Now that we know the criteria for identifying congruent triangles, the next step is to find a way to communicate that knowledge in the form of a proof. Recall two commonly used proof forms, the two-column proof and the paragraph proof.
A two-column proof might be considered the most structured form, where every line of work is placed on a row with an accompanying reason. A generic shell for the proof looks like this:
To prove: $\left[\text{Statement to be proved}\right]$[Statement to be proved] | |
Statement | Reason |
Statement 1 | Reason 1 |
Statement 2 | Reason 2 |
Statement 3 | Reason 3 |
$\ldots$… | $\ldots$… |
$\left[\text{Statement to be proved}\right]$[Statement to be proved] | Reason $n$n |
We use as many lines of reasoning as we need, and make sure the last line always has the statement we want to prove at the end. Any information provided to us should have the reason Given written next to it, to indicate that no reasoning actually took place to arrive at the statement. Let's try a few examples where we prove triangles congruent using a two-column proof.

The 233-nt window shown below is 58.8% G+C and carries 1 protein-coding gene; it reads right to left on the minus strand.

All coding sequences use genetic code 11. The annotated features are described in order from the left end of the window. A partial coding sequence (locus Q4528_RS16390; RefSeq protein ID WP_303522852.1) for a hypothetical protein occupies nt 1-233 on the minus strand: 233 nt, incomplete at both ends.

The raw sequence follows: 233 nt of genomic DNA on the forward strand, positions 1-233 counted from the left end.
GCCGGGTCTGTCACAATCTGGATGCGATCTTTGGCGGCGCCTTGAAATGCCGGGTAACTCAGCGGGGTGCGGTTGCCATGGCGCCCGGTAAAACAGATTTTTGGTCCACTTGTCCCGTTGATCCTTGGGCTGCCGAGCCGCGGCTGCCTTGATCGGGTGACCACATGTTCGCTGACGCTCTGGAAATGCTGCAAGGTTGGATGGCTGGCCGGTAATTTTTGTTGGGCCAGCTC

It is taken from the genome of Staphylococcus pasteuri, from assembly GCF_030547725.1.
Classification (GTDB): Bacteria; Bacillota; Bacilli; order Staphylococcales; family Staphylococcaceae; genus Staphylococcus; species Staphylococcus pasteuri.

Show the following two triangles are congruent using a two-column proof:
Think: Before writing anything down, it's a good idea for us to think for a minute about which congruence test we will use. Since none of the angles have been marked, we will have to rely on the sides. The next step (even if you haven't decided on the test yet!) will be to translate the information provided to us into the start of a two-column proof.
Do: We write down what we want to prove, followed by the information obtained from the markings on the diagram:
To prove: $\Delta ADC\cong\Delta CBA$ΔADC≅ΔCBA | |
Statement | Reason |
$\overline{AD}\cong\overline{CB}$AD≅CB | Given |
$\overline{DC}\cong\overline{BA}$DC≅BA | Given |
We have two sides, and by the SSS rule, we only need to show one more pair of sides (one from each triangle) are congruent. In this case the two triangles share a side in common, so we use the reflexive property of congruence to note this:
To prove: $\Delta ADC\cong\Delta CBA$ΔADC≅ΔCBA | |
Statement | Reason |
$\overline{AD}\cong\overline{CB}$AD≅CB | Given |
$\overline{DC}\cong\overline{BA}$DC≅BA | Given |
$\overline{AC}\cong\overline{AC}$AC≅AC | Reflexive property of congruence |
Now we have demonstrated that three sides are the same, we can write our conclusion at the end: